What was a typical day like?
As volunteers, we'd wake up early, have breakfast and get ready for the day. We'd then walk to the designated meet-up area and travel to our morning project with the other volunteers. Getting there could take anything from 15 minutes to just over an hour.
However, this gave volunteers the opportunity to go over any session plans and consolidate any logistical arrangements. Upon arrival, we'd normally spend one to two hours running our project, depending on whether this was in a school or psychiatric hospital.
After this, we'd travel back to the village to have lunch from either the amazing street food sellers or at the local restaurants/cafés. Volunteers would then reconvene at the meeting point in order to head off to their afternoon projects, which lasted for a couple of hours before we returned to the homestays.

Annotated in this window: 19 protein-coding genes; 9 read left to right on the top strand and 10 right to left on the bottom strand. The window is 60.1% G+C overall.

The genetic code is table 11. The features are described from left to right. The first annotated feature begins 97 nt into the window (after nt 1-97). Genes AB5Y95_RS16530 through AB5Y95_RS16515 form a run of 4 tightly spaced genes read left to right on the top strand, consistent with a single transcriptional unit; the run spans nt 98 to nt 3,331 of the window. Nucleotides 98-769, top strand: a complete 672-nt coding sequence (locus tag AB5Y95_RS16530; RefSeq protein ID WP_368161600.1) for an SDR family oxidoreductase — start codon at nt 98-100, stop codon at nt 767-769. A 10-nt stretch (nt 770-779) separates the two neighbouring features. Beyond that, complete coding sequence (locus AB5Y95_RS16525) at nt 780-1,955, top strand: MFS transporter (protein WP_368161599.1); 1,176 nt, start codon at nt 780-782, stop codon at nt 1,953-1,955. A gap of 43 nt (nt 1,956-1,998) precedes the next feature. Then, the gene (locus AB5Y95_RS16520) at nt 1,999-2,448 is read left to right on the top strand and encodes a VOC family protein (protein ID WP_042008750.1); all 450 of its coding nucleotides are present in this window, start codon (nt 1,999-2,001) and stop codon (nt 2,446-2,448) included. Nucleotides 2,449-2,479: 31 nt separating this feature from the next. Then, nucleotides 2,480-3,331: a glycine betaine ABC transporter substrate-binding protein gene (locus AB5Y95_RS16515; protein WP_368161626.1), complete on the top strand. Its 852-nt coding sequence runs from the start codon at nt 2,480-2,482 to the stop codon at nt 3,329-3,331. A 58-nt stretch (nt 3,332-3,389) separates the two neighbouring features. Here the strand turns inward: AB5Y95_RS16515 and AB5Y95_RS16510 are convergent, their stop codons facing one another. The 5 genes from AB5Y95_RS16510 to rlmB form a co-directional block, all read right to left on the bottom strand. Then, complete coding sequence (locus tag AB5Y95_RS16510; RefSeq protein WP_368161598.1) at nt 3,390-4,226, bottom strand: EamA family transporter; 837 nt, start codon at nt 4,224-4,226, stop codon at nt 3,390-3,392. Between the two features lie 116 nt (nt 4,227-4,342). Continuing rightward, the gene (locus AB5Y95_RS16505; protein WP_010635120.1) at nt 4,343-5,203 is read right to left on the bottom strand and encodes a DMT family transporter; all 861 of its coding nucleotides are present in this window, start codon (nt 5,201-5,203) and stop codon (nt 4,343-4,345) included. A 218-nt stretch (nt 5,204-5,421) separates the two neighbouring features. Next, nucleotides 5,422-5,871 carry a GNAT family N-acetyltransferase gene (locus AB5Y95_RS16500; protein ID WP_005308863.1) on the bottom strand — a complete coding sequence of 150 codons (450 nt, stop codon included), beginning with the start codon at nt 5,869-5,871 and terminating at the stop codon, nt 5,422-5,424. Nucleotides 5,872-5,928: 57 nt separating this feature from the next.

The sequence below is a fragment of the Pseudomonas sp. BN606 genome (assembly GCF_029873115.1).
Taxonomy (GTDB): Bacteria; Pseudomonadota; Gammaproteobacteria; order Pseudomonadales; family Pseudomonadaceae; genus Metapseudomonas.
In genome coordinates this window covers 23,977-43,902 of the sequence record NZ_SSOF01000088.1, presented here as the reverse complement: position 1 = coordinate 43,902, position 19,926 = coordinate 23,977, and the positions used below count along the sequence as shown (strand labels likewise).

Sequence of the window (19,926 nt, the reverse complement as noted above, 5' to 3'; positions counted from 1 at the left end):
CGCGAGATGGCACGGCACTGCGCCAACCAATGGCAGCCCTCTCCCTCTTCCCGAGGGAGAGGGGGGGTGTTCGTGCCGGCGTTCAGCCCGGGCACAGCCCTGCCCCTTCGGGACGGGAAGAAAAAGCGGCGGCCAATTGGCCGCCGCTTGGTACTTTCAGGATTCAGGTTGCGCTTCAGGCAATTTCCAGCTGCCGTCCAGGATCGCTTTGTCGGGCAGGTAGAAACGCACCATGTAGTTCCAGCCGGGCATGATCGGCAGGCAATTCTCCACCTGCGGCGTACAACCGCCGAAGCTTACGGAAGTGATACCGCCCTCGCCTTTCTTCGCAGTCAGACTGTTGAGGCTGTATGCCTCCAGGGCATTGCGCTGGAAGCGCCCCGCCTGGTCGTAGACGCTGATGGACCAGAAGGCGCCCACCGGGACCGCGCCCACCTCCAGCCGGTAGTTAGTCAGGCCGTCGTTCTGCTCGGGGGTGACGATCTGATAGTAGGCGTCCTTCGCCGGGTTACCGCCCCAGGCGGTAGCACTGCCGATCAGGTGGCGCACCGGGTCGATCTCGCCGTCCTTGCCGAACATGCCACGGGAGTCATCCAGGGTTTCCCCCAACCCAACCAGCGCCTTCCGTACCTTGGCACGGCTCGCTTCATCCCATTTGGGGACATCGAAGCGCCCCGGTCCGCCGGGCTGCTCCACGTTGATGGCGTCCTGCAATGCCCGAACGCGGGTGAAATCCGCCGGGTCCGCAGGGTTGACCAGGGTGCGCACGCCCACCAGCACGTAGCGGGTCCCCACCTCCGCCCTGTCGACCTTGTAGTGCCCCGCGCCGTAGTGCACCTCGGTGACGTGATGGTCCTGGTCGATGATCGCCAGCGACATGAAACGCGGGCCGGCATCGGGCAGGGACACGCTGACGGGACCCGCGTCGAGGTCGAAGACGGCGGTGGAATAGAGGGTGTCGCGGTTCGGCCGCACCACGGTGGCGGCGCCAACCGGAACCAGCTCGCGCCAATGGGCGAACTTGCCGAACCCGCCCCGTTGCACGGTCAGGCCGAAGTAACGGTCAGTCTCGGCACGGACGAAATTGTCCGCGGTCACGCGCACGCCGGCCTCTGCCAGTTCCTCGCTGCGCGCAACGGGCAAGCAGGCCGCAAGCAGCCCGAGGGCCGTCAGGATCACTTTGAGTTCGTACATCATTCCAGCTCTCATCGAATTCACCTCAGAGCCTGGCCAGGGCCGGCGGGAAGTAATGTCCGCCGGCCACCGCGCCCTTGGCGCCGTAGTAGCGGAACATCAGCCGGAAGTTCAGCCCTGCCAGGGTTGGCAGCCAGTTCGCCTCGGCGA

Back at the village, volunteers could either arrange to meet up and plan/make resources for the following day's projects before the evening meal. Having dinner together was a great opportunity to spend time with our fellow housemates, as we weren't necessarily on the same projects. We could also get to know the homestay families and feed anything back to SLV.Global.
Afterwards, volunteers could either meet up again and finish off any planning, or enjoy some free time if all the planning had been completed. At least one evening a week, the SLV.Global peer mentors would organise a social event, which was a great way to relax and socialise with volunteers from other homestays.